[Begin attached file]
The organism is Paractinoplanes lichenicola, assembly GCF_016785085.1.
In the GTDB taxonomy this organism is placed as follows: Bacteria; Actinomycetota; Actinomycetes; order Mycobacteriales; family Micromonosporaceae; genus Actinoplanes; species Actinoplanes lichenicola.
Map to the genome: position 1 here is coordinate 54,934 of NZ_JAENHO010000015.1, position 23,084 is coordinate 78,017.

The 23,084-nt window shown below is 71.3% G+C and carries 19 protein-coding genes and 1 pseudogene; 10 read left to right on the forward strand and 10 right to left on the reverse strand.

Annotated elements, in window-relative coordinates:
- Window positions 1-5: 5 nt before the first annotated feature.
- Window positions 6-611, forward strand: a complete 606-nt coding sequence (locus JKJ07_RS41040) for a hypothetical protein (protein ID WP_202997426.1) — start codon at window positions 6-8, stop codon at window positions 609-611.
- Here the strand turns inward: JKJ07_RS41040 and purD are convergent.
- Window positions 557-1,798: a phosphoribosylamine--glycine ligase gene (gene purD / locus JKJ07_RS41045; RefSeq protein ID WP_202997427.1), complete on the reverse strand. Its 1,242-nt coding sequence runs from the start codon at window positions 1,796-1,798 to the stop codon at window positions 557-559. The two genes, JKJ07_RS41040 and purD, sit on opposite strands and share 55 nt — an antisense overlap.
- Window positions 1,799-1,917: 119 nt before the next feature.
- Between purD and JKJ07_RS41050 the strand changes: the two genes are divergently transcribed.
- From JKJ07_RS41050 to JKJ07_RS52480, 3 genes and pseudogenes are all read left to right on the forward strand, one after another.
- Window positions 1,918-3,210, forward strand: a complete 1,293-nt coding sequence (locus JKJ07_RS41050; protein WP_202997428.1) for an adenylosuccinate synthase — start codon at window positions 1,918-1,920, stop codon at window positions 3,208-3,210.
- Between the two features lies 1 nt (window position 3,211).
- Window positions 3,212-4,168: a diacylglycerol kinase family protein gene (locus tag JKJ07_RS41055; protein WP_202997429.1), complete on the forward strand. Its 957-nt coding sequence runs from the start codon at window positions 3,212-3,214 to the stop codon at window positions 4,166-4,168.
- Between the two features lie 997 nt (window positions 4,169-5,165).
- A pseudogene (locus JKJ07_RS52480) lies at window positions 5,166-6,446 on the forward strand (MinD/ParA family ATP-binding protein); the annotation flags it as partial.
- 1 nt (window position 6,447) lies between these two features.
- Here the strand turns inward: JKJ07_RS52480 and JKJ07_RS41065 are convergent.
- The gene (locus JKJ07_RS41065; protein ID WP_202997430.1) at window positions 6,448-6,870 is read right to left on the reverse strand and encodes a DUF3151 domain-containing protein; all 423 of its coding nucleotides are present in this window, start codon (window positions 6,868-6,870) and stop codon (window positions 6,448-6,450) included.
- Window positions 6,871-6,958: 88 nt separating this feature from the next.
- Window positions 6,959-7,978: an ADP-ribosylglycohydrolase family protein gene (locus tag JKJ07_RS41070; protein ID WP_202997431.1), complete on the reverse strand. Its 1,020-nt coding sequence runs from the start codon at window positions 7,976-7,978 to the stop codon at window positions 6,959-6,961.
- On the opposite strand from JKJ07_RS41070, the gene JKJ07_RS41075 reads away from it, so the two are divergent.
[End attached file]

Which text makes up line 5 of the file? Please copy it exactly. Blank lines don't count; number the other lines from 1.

Annotated elements, in window-relative coordinates: